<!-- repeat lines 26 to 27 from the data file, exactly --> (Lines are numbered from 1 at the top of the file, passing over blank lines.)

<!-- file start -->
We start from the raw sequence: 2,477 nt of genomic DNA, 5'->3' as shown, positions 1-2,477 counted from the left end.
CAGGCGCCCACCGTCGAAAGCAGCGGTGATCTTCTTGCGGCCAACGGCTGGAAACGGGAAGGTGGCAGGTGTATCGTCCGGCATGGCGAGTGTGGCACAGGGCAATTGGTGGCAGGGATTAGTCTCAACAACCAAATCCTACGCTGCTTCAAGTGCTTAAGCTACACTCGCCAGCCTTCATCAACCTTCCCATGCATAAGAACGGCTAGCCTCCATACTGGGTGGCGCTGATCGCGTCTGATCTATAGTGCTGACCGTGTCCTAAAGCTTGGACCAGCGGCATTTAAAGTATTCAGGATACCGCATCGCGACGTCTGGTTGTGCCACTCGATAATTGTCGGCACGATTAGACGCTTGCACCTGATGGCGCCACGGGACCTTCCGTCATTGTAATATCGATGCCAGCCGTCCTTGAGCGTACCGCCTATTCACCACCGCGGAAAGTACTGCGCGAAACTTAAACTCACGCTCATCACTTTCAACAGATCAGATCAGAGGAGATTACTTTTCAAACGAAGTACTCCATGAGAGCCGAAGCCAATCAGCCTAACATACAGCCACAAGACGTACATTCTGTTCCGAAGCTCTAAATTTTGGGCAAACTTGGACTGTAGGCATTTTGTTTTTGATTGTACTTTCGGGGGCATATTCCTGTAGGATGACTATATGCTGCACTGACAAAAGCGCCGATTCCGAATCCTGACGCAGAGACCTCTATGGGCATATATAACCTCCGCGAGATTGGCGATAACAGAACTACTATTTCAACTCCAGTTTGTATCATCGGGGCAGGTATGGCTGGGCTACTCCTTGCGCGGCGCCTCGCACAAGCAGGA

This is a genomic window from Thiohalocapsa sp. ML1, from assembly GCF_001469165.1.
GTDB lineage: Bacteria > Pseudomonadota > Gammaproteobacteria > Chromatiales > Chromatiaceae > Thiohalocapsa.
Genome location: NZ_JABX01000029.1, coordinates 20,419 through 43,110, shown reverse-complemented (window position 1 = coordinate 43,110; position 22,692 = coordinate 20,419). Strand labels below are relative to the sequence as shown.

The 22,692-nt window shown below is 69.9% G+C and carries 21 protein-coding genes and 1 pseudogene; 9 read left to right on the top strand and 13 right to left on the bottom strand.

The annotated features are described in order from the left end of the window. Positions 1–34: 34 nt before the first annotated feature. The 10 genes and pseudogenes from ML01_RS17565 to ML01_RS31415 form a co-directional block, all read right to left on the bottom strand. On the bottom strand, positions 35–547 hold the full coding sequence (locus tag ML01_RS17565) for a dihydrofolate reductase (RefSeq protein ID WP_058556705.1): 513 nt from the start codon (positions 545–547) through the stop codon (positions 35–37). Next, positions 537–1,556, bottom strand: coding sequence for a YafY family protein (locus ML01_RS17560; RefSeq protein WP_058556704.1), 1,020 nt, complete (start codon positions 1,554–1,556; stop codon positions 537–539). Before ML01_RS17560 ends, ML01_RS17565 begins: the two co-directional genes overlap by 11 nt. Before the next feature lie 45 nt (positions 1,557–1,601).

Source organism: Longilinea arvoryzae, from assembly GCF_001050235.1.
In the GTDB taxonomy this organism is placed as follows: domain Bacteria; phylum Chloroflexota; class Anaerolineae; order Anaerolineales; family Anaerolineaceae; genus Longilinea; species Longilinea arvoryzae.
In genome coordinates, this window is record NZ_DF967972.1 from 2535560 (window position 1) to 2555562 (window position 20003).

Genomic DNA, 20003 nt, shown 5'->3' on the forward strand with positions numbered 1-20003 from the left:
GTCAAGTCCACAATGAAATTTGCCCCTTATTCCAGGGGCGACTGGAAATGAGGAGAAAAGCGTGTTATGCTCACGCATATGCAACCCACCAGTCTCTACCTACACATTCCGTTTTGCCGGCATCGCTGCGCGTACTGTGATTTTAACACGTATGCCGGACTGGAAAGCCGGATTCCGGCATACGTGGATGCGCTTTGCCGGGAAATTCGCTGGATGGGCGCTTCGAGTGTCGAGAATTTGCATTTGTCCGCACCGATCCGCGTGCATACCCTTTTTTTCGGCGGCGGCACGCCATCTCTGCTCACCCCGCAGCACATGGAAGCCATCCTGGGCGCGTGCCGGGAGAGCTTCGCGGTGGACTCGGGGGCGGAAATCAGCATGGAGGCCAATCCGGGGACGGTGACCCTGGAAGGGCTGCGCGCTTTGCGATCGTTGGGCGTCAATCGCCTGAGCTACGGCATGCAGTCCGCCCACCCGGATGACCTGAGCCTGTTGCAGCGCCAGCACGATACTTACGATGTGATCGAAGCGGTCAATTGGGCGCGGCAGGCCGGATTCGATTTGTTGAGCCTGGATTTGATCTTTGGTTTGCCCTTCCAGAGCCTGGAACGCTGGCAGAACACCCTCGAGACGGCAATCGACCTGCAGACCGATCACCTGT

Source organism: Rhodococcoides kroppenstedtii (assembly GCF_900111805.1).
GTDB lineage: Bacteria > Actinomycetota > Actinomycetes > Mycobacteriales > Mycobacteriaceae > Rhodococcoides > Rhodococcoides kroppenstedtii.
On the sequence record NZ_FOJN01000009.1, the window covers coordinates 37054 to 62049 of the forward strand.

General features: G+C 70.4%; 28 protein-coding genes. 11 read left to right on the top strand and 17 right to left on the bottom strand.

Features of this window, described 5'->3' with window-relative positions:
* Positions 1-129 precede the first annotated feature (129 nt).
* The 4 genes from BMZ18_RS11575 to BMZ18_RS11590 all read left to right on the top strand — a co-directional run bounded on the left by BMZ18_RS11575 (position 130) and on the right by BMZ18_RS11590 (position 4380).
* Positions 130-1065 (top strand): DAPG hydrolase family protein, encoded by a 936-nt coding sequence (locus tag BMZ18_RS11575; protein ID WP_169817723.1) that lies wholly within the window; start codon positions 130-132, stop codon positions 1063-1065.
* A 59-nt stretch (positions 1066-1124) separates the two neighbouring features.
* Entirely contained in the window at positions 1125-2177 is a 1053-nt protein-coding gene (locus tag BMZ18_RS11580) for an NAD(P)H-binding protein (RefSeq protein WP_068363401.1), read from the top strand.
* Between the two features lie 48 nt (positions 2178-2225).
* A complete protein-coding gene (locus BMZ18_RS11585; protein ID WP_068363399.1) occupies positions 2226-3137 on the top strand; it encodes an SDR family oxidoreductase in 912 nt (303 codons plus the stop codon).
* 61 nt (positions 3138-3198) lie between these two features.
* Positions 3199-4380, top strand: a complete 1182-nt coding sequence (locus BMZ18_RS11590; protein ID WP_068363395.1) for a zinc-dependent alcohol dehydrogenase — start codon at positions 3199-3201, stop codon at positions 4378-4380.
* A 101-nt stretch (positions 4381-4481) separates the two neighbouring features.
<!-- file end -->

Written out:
* Positions 3199-4380, top strand: a complete 1182-nt coding sequence (locus BMZ18_RS11590; protein ID WP_068363395.1) for a zinc-dependent alcohol dehydrogenase — start codon at positions 3199-3201, stop codon at positions 4378-4380.
* A 101-nt stretch (positions 4381-4481) separates the two neighbouring features.